Because what keeps folks of color out of our churches, friends, is not public racial hostility. And the greatest hindrance to racial harmony in our denomination is not crass bigotry. It’s our shared, institutional blindness to the exclusivity of a white normativity that is protected by plausible deniability. Indeed, insofar as it devalues, subordinates, and excludes minority culture members—even against our best intentions—and as it overvalues, supra-ordinates, and preferentially includes majority culture members, White Normativity is the passive racism of our beloved denomination.
I call you tonight, dear friends, not simply to repent corporately for past, overt acts of racism—which we must do, and Lord willing, which we will do. I call you to commit to the dismantling of White Cultural Normativity in the PCA. And I call you to the establishment of a new norm—a new vision for our denomination that might be called Multicultural Normativity.
Establishing Multicultural Normativity
Multicultural Normativity is when the Church confesses racial integration as the biblical norm—and the cross-cultural family of Christ as the way things ought to be. Multicultural Normativity means your congregations’ worship and relationships and ministries are so defined by the presence of ethnic minorities—so built from the ground up on a racially integrated foundation—that if your members of color were to leave one day, nothing about your church or denomination would ever be the same. It’s seeking creative ways to express your cross-cultural convictions not just on Dr. Martin Luther King’s birthday, but every Sunday. It’s when everybody in the church is a little uncomfortable—Red and Yellow, Black and White—but everyone in the church is richly cared for.
Multicultural Normativity is when the Church is a resurrection Banquet Hall more than a Lecture Hall—and, occasionally if you dare, maybe even a Dance Hall. Multicultural Normativity rejects “racial reconciliation” as a pursuit of interpersonal harmony unless it also seeks interracial equity and mutuality. Because it’s about inclusion, not just “diversity.” It’s placing men and women of color in positions of influence and leadership. It’s inviting Irwyn Ince to serve as chair of the Overtures Committee one day again, not because we’re debating racial reconciliation but simply because he’s a Bad Man! Because diversity is about who’s on the team, but inclusion is about who gets to play.
Again, Multicultural Normativity is being deliberate and public about hiring staff members of color. Because it’s time we begin to collectively recognize the ability to navigate multiple cultural contexts not as a soft skill but as a vital ministry competency. And it establishes these things without denying the value of the Black Church and Immigrant Church, because Multicultural Normativity never closes its eyes to our broken racial history.
For those who are tempted to be discouraged and daunted by what can feel like an impossible task, please remember this: The book of Acts is nothing less than the story of a Church that itself was deeply entrenched in cultural normativity—Jewish normativity. And take a look around you tonight, and just notice in the multicolored faces of your sisters and brothers the amazing work that the Spirit of Jesus has since done!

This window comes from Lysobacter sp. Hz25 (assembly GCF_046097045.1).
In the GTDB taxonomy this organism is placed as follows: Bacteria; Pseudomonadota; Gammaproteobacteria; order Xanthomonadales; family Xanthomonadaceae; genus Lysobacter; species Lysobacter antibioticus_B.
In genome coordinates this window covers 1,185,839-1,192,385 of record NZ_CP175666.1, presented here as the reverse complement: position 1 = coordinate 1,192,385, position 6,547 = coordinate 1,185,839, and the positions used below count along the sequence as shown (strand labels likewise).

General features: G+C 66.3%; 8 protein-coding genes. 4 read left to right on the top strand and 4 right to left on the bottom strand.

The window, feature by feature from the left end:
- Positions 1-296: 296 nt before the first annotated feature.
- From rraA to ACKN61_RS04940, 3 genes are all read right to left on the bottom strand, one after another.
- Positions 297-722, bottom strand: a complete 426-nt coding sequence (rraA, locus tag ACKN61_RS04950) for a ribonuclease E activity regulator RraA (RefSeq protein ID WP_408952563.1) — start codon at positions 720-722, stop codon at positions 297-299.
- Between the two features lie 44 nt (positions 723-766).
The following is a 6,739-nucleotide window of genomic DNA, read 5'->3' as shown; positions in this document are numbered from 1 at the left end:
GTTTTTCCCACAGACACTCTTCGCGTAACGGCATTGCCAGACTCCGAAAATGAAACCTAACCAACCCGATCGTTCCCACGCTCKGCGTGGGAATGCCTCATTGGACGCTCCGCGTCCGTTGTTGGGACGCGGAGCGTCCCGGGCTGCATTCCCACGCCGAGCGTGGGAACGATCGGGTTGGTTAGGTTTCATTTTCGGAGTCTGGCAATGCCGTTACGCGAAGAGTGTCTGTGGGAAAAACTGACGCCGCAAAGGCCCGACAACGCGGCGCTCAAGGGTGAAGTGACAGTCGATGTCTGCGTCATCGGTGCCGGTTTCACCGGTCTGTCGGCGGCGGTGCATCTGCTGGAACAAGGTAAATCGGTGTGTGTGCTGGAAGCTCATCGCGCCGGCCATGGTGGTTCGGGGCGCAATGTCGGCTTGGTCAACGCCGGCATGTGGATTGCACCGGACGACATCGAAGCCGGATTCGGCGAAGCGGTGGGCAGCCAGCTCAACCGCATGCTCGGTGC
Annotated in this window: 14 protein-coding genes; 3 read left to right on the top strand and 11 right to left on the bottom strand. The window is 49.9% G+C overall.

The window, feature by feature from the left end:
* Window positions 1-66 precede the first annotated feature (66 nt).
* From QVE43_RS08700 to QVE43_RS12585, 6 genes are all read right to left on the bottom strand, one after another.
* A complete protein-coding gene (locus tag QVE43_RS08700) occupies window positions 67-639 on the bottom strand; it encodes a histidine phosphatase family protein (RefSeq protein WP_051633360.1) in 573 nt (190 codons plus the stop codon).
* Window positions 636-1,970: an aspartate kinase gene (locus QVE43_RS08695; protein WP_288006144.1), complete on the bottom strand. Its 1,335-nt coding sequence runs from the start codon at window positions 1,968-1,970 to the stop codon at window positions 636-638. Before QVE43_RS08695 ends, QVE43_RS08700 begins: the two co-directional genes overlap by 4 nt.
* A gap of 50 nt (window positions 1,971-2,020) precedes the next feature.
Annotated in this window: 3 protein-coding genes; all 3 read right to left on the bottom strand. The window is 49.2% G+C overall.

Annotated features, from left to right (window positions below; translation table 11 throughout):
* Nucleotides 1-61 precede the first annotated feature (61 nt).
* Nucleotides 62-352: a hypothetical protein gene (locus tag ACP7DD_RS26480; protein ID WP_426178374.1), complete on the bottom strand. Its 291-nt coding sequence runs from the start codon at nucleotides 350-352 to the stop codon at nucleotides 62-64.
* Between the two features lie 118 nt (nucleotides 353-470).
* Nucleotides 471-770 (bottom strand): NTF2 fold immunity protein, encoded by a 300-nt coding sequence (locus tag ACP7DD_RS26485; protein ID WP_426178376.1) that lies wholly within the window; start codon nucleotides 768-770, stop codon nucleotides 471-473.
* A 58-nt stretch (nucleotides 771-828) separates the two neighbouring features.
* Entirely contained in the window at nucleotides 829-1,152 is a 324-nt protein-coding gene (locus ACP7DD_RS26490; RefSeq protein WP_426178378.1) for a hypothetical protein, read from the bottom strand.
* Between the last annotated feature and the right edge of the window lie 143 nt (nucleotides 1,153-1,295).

What Can We Do?
So what can be done? We can we do? Institutional change is slow and gradual, no doubt. But it must be punctuated with deliberate advances. So, let me suggest a few things we can do. Many of you are stronger thinkers and better strategists than I, so I offer these really as conversation starters.
- Priority. Are we convinced that racial justice and cross-cultural harmony is a gospel priority? I could remind you of the global purview of the Abrahamic Covenant, the pan-ethnic mission of the Suffering Servant, the counter-cultural cross-cultural ministry of Jesus, the grand drama of Gentile inclusion in Luke’s early church narratives, the major theme of reconciliation found across the Pauline epistles, or the apocalyptic vision of the Lamb, forever adored by people who don’t look the same or talk the same or sing the same.
But tonight what’s especially on my mind is Jesus’ high priestly prayer in John 17. It’s there that Jesus prays for his followers, “that they may all be perfectly one.” Think about it. Jesus is about to suffer the misery of hell itself. He’s has the cup of wrath already pressed up against his lips. Of all possible things, what is on his mind? Our unity! Of all possible things, what was Jesus’ intercessory and missional priority? That you, Chinese sister, that you, Black brother, that you, White brother, that you, Indian sister, that you, Puerto Rican brother, that we might be one.
So here’s the question: Will our churches reflect Jesus’ priority of multicultural normativity? Some of us need to go home after this week and make your church’s commitment to racial reconciliation explicit and public. Write it into your Vision statement. List it as a Core Value. Shepherd your people into a corporate re-prioritization of racial reconciliation.
- Liturgy. Our Sunday liturgies also reflect our ecclesial priorities, don’t they? Yes, our stated worship must be biblical and remain “true to the Reformed faith.” But that very confessional commitment can guide us to make our liturgies more culturally adaptable. Of course, this relates to music. But it also includes our style of praying, manner of preaching, seasons of celebration and lamentation, the range of physical and emotional expressiveness that is “permissible” in our service. Some of us should go home and give our worship liturgies a “cultural audit.” That might involve asking a leader of color to give their input. But are you, in the first place, willing to explore culturally flexible forms of worship as part of your commitment to multicultural normativity?